Monday, 18 March 2013

Some of the things I love and hate about Silverlight

After a previous job I had decided Silverlight wasn't the greatest tool in the world and vowed to push HTML5 as a better solution for MS CRM in the future. But, in my current position we use Silverlight quite a lot so I ended up back developing some pages in it again. I constantly ask the question why people continue to develop on a framework that will be eventually unsupported? But I guess the answer is people learnt to love the beast and found it hard to move on! And I have to admit, one of the beautiful things about Silverlight is a lot of those niceties you get from WPF also exist in Silverlight, such as slick interfaces and speedy UI development.

Unfortunately that probably just about completes the list of things I love about silverlight. Because with its slightly different and vastly reduced framework it also brings a lot of nuisances. These are noticeable in the controls, libraries (or lack thereof) and general functionality. Here are a few of the most recent/common issues I have come across:

Text boxes

There are a few problems with text boxes, but only one I shall mention here. Ever try setting up an autoselect text in Silverlight? Yes, you'll notice you don't have an option or property to do this. This to me is a massive gaping hole, because it's one of the very first things I write or implement every time I write a new Silverlight page with text fields. A really neat way around this is to create new behaviour for yourself and enable it via a property on the Silverlight page. Effectively all this behaviour needs to do is capture the focus event in the background and select all text upon entry

Combo boxes.

There are several annoying issues with Silverlight combo boxes. Firstly, have you ever tried to use a combo box in a really height restricted Silverlight page? It's just not at all viable and is something I have hit a few times in MS Dynamics CRM. If you need to develop a small web resource for a form that will contain a combo box you'll find it won't work, because your "frame" or area of use is restricted to the size of the Silverlight control, a bit like flash I guess. So even if your page is huge this is the sort of behaviour you'll notice happening on a combo box similar to the "Cars" combo box on my form:

The next problem with combo boxes that is quite annoying is if you add a blank row to a combo box it doesn't display it with the correct height:

See how we just have a little slither of a line above "Ford"? Well that's the blank row. This is incredibly annoying, but thankfully there's a quick but slightly dirty way to get around this, instead of using an empty string add a space to the string and suddenly it display it correctly.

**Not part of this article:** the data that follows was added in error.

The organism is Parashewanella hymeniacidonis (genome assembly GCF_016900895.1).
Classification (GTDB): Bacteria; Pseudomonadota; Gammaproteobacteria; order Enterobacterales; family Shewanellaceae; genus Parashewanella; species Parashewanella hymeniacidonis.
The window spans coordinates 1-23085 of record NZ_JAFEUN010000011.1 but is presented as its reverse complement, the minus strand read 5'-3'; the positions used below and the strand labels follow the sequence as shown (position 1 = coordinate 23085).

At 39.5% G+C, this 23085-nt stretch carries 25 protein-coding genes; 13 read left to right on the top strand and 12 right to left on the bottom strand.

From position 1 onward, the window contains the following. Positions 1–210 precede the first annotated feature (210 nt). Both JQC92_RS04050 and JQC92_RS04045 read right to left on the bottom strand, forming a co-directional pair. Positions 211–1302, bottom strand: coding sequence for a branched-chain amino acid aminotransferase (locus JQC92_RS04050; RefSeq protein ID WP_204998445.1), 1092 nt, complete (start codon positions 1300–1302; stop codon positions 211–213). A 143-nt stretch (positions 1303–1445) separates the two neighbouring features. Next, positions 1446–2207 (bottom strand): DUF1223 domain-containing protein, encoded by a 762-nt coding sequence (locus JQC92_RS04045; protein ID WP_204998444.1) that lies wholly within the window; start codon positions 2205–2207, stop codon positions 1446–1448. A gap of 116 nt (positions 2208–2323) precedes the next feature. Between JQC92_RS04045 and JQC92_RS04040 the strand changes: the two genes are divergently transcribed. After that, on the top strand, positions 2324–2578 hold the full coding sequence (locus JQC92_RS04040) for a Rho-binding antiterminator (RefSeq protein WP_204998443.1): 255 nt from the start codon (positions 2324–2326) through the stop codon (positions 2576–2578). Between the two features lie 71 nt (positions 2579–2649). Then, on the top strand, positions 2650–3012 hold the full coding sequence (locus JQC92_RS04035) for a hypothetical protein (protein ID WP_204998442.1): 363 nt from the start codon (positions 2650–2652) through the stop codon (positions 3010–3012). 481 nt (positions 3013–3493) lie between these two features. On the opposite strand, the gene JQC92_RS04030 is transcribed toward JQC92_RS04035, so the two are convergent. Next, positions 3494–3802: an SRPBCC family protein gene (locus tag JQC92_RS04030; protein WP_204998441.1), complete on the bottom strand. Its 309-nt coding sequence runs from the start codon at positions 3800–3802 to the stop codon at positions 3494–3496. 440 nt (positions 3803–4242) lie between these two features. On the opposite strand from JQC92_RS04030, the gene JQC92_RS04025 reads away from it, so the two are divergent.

Another nuisance of combo boxes is the direction the item list renders. Because of the first problem with Silverlight not being able to use the space outside of the control's frame it needs to be clever in which direction, up or down, the item list is rendered. This behaviour works fine first time around, as in the item list will render upwards if there is more room in that direction. But after that first time you've used the combo box it all goes a bit pear shaped:

(Yes, I notice "Aston" has a fantastic spelling fail... but I really can't be bothered to update the screen shot!)

There are a few ways to fix this, but the 2 best solutions, in my opinion, are

  1. Instead of binding to custom objects create ComboBoxItems and bind your combo box to a collection of those instead. (The Silverlight bug only rears its head when bound to custom objects)
  2. Create your own combo box template with the correct behaviour (can't believe I just wrote that!)
There are more combo box nuisances but these for me are the worst. Apart from the first one, which is more of a limitation, those second 2 are bugs that should never have made it to the public community.

Silverlight, JSON and dynamic types

The next thing I hate about Silverlight is the choice of deprecated libraries. I understand that they had to reduce the framework to make it somewhat viable for browser use, but why deprecate a library that's so closely linked to browsers and javascript? In short, if you want to parse JSON into a dynamic type in Silverlight you have to write your own parser. For more information see my blog post on the matter: silverlight-json-and-dynamic-types.